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Poll: Does Affordable Housing Have a Bad Name?

A debate about an affordable housing development in Union Square centers on a fundamental disagreement about one question: Are high-density affordable housing buildings good or bad for neighborhoods? (See poll at bottom.)

Last week, a group of Union Square residents .

The development, proposed by , would convert the former Boys & Girls Club building at 181 Washington St. into 40 units of affordable rental housing.

One of the fundamental disagreements about the project has to do with the nature of affordable housing. The Somerville Community Corporation, a non-profit, is dedicated to supporting affordable housing initiatives because it believes a diverse housing stock leads to a stronger community.

Members of Union Square Rising, the opposition group, say affordable housing is fine, but in moderation. Too much of it, concentrated in one neighborhood, is a bad thing, they say.

On Somerville Patch, .

One commenter, Matt C, said of Union Square Rising's position, "They are not saying they do not want to see any affordable housing options, rather their issue is primarily with density of affordable housing … a building with 40 units all of which is 'affordable' no longer is another apartment building—it is a housing project, which people looking to move to an area consider a negative, kinda like a major highway or power lines. They all serve a purpose but you probably, given a choice, would not choose to live next to one."

James had a different outlook. "Somerville is becoming increasingly unaffordable, largely because demand so exceeds supply," he wrote. "We must build more, preferably in smart growth areas like Davis and Union. Further, we can't only build luxury condos like … More supply—and more diverse supply—will allow younger people like me to follow their dreams in Somerville rather than leave to pursue them elsewhere."

In other words, when it comes to affordable housing, some think, The more, the merrier; others think, There's such a thing as too much.

What do you think? Are relatively dense affordable housing developments good or bad for neighborhoods in Somerville? (See poll below.)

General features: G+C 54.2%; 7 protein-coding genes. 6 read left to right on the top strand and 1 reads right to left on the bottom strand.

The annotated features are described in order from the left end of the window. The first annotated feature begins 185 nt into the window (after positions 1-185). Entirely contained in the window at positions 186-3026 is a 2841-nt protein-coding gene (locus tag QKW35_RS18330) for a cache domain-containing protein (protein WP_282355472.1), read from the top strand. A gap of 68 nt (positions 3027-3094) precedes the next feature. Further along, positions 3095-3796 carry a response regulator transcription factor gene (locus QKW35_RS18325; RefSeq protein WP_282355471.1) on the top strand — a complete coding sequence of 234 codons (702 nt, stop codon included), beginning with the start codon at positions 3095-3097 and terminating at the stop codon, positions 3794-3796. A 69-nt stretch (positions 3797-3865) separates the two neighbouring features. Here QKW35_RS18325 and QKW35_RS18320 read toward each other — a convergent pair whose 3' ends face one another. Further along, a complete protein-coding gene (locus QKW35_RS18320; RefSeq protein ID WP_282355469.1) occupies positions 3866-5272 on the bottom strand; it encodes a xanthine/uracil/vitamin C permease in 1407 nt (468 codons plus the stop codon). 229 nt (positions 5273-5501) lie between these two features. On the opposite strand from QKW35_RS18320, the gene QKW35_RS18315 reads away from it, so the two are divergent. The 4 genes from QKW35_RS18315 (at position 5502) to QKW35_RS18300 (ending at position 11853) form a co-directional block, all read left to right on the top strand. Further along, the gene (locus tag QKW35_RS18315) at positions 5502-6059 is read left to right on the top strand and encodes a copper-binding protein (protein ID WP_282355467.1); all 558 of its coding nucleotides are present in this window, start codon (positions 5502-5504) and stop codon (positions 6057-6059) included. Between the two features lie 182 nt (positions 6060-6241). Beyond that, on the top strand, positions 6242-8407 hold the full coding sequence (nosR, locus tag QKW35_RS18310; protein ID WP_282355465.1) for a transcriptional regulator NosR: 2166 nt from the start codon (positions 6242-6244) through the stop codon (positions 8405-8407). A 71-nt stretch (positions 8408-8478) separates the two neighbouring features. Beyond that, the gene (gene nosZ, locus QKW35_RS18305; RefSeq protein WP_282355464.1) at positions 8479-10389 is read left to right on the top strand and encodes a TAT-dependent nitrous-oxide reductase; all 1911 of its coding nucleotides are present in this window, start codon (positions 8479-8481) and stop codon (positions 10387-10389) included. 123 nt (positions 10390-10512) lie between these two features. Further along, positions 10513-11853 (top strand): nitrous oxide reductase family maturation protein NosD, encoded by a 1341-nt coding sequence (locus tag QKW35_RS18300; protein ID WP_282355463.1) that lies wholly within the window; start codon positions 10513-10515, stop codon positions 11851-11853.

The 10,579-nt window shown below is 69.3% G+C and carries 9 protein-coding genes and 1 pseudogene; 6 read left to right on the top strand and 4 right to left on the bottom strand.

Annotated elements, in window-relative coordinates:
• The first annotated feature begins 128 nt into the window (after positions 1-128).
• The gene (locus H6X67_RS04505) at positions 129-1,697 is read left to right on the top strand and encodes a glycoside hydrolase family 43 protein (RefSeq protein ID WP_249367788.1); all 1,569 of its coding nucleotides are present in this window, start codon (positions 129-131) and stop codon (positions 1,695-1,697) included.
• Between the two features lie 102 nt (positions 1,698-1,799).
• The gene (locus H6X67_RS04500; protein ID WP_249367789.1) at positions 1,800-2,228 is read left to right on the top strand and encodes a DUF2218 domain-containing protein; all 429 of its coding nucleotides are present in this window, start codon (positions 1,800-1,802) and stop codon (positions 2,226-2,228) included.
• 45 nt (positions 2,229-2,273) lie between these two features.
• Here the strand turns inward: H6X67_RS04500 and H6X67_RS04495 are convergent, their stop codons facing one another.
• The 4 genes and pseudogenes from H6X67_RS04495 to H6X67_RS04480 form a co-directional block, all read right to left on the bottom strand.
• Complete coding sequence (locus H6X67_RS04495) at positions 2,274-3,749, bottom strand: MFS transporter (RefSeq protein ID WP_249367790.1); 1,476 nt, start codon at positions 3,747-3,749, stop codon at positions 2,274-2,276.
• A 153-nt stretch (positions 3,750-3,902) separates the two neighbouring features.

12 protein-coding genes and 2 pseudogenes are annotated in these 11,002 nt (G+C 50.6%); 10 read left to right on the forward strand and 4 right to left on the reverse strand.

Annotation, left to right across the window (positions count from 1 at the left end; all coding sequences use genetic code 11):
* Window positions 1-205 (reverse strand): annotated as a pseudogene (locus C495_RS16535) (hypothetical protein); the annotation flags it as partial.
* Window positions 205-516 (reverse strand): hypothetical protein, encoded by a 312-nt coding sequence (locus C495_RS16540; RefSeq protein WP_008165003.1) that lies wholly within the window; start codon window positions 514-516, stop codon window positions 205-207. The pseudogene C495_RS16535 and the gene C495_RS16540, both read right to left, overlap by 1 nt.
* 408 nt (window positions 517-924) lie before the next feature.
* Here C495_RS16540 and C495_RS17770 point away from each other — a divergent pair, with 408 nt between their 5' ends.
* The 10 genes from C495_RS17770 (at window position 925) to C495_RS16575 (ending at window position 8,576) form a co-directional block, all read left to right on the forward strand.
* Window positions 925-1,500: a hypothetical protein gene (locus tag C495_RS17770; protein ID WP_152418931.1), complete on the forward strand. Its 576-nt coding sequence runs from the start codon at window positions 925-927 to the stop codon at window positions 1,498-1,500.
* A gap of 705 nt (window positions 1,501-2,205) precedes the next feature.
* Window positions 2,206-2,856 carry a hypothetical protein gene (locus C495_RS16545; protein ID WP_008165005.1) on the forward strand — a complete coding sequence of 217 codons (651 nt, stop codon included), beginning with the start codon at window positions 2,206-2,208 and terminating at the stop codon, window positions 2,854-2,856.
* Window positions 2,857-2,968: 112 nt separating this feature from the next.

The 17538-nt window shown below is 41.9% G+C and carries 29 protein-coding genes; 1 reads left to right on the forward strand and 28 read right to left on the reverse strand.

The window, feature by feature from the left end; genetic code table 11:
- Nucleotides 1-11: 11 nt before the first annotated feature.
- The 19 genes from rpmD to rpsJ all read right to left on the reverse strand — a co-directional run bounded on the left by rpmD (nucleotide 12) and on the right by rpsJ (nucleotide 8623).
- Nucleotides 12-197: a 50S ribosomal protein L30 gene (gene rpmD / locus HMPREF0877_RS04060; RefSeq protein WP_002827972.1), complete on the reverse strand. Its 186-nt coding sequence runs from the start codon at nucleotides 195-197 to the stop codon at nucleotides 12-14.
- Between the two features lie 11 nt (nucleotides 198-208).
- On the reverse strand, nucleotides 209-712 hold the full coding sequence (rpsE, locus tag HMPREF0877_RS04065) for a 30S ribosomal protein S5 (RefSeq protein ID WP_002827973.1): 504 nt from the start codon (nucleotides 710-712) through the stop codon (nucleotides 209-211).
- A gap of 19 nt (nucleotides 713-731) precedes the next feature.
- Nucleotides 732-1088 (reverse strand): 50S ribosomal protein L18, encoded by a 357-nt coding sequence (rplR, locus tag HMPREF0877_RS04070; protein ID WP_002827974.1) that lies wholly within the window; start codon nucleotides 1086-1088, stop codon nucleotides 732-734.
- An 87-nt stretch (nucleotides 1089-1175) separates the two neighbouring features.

Some other things to consider

Commenters raised a few issues and questions.

What sort of affordable housing?

Some people wanted to know what sort of affordable housing units would be in the Somerville Community Corporation's Boys & Girls Club development.

Danny LeBlanc, speaking last week after the community meeting, said the numbers are not "set in stone yet," but he said about eight of the 40 units would be "project based Section 8" units. Section 8 is a federally managed program that offers rental assistance to low-income tenants.

The most common form of Section 8 assistance, "tenant-based" Section 8, comes in the form of vouchers which low-income tenants can take with them if they move.

However, LeBlanc said the Union Square development would contain "project based" Section 8 units, which mean the rental assistance stays with the apartment, no matter who lives there.

The rest of the apartments would be low-income tax credit units, LeBlanc said.

The U.S. Department of Housing and Urban Development's website explains how this works: The developer, in this case the Somerville Community Corporation, is granted tax credits to build housing units for low-income residents. The developer sells those credits to an investor, who puts up money for the project. As a result of this investment, the developer has to borrow less to build the apartments, which means the developer can rent them out at a lower rate. The investor, in turn, can use the tax credits to directly lower the investor's tax bill.

Income requirements

LeBlanc said apartments would be reserved for people who make a maximum of 60 percent of the area median income. In 2011 numbers, that breaks down in the following way, according to a flier supplied by Somerville Community Corporation:

  • Household of one: $41,000
  • Household of two: $46,980
  • Household of three: $52,860
  • Household of four: $58,680
  • Household of five: $63,420

Would apartments be for Somerville people?

Those who want to live in the development will submit an application, and there will be a lottery to determine who gets to live there.

LeBlanc said, "For 70 percent of the units, we will draw only Somerville names."

In other words, he said, of the 40 units, 28 will be for people from Somerville.

The flier handed out by the Somerville Community Corporation tells a slightly different story. It says "Most units will be 'workforce' housing'" and that "70 percent of workforce housing units will be reserved for people who live or work in Somerville."

More on the Boys & Girls Club affordable housing proposal

mplo June 13, 2012 at 12:06 PM
Affordable housing is badly needed here in the City of Somerville. Sticking people in human warehouses or causing them to have to move out of a place that they've lived in for many years, or all their lives, isn't the answer.